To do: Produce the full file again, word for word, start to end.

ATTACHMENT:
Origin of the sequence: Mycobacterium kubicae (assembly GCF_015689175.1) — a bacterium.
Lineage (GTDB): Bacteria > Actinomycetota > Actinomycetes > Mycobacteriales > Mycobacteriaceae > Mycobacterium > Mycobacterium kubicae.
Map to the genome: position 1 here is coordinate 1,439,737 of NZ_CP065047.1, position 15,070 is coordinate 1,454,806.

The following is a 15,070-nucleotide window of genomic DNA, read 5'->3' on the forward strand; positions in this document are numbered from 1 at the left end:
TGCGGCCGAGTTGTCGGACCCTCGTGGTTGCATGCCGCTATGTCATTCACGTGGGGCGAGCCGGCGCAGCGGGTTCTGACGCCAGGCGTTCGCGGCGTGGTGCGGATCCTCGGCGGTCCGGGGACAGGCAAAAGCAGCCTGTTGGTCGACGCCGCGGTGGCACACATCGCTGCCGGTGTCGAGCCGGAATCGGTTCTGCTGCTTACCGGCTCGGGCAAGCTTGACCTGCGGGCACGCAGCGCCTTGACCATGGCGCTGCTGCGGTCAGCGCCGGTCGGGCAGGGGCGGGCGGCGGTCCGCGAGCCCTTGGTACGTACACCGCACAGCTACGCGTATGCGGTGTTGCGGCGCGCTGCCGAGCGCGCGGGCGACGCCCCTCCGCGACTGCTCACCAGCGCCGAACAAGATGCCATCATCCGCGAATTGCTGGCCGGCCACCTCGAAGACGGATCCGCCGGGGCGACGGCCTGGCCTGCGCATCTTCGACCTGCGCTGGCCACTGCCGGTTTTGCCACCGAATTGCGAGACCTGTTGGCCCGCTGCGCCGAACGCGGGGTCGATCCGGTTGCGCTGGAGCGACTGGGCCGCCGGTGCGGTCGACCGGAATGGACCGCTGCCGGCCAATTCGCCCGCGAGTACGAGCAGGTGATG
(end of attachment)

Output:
Origin of the sequence: Mycobacterium kubicae (assembly GCF_015689175.1) — a bacterium.
Lineage (GTDB): Bacteria > Actinomycetota > Actinomycetes > Mycobacteriales > Mycobacteriaceae > Mycobacterium > Mycobacterium kubicae.
Map to the genome: position 1 here is coordinate 1,439,737 of NZ_CP065047.1, position 15,070 is coordinate 1,454,806.

The following is a 15,070-nucleotide window of genomic DNA, read 5'->3' on the forward strand; positions in this document are numbered from 1 at the left end:
TGCGGCCGAGTTGTCGGACCCTCGTGGTTGCATGCCGCTATGTCATTCACGTGGGGCGAGCCGGCGCAGCGGGTTCTGACGCCAGGCGTTCGCGGCGTGGTGCGGATCCTCGGCGGTCCGGGGACAGGCAAAAGCAGCCTGTTGGTCGACGCCGCGGTGGCACACATCGCTGCCGGTGTCGAGCCGGAATCGGTTCTGCTGCTTACCGGCTCGGGCAAGCTTGACCTGCGGGCACGCAGCGCCTTGACCATGGCGCTGCTGCGGTCAGCGCCGGTCGGGCAGGGGCGGGCGGCGGTCCGCGAGCCCTTGGTACGTACACCGCACAGCTACGCGTATGCGGTGTTGCGGCGCGCTGCCGAGCGCGCGGGCGACGCCCCTCCGCGACTGCTCACCAGCGCCGAACAAGATGCCATCATCCGCGAATTGCTGGCCGGCCACCTCGAAGACGGATCCGCCGGGGCGACGGCCTGGCCTGCGCATCTTCGACCTGCGCTGGCCACTGCCGGTTTTGCCACCGAATTGCGAGACCTGTTGGCCCGCTGCGCCGAACGCGGGGTCGATCCGGTTGCGCTGGAGCGACTGGGCCGCCGGTGCGGTCGACCGGAATGGACCGCTGCCGGCCAATTCGCCCGCGAGTACGAGCAGGTGATG